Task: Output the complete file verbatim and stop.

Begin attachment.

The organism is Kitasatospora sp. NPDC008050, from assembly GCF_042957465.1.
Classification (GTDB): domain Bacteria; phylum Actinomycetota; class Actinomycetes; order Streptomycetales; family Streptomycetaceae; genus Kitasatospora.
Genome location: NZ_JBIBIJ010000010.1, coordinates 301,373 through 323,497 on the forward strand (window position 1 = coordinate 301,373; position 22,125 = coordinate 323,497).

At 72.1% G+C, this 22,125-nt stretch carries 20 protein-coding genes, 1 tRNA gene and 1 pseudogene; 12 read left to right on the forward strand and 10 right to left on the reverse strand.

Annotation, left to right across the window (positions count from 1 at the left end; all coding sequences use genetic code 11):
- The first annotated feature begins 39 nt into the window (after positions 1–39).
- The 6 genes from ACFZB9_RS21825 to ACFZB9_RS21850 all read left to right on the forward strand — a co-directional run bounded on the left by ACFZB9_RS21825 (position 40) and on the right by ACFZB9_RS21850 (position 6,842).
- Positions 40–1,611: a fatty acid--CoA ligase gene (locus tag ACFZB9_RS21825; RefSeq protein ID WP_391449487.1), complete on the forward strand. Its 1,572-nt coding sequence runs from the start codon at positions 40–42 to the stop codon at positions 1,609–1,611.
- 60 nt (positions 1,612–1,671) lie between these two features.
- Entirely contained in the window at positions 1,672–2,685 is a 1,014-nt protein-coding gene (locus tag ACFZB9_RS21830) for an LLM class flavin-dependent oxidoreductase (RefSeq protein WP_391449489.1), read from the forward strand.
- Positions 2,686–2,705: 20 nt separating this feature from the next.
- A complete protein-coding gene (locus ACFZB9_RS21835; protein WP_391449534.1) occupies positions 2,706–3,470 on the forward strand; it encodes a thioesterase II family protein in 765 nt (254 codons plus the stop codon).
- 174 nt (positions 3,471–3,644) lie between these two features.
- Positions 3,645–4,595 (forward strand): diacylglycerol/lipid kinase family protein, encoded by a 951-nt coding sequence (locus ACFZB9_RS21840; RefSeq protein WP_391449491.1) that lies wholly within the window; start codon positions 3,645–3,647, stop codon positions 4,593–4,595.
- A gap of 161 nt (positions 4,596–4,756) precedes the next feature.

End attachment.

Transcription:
The organism is Kitasatospora sp. NPDC008050, from assembly GCF_042957465.1.
Classification (GTDB): domain Bacteria; phylum Actinomycetota; class Actinomycetes; order Streptomycetales; family Streptomycetaceae; genus Kitasatospora.
Genome location: NZ_JBIBIJ010000010.1, coordinates 301,373 through 323,497 on the forward strand (window position 1 = coordinate 301,373; position 22,125 = coordinate 323,497).

At 72.1% G+C, this 22,125-nt stretch carries 20 protein-coding genes, 1 tRNA gene and 1 pseudogene; 12 read left to right on the forward strand and 10 right to left on the reverse strand.

Annotation, left to right across the window (positions count from 1 at the left end; all coding sequences use genetic code 11):
- The first annotated feature begins 39 nt into the window (after positions 1–39).
- The 6 genes from ACFZB9_RS21825 to ACFZB9_RS21850 all read left to right on the forward strand — a co-directional run bounded on the left by ACFZB9_RS21825 (position 40) and on the right by ACFZB9_RS21850 (position 6,842).
- Positions 40–1,611: a fatty acid--CoA ligase gene (locus tag ACFZB9_RS21825; RefSeq protein ID WP_391449487.1), complete on the forward strand. Its 1,572-nt coding sequence runs from the start codon at positions 40–42 to the stop codon at positions 1,609–1,611.
- 60 nt (positions 1,612–1,671) lie between these two features.
- Entirely contained in the window at positions 1,672–2,685 is a 1,014-nt protein-coding gene (locus tag ACFZB9_RS21830) for an LLM class flavin-dependent oxidoreductase (RefSeq protein WP_391449489.1), read from the forward strand.
- Positions 2,686–2,705: 20 nt separating this feature from the next.
- A complete protein-coding gene (locus ACFZB9_RS21835; protein WP_391449534.1) occupies positions 2,706–3,470 on the forward strand; it encodes a thioesterase II family protein in 765 nt (254 codons plus the stop codon).
- 174 nt (positions 3,471–3,644) lie between these two features.
- Positions 3,645–4,595 (forward strand): diacylglycerol/lipid kinase family protein, encoded by a 951-nt coding sequence (locus ACFZB9_RS21840; RefSeq protein WP_391449491.1) that lies wholly within the window; start codon positions 3,645–3,647, stop codon positions 4,593–4,595.
- A gap of 161 nt (positions 4,596–4,756) precedes the next feature.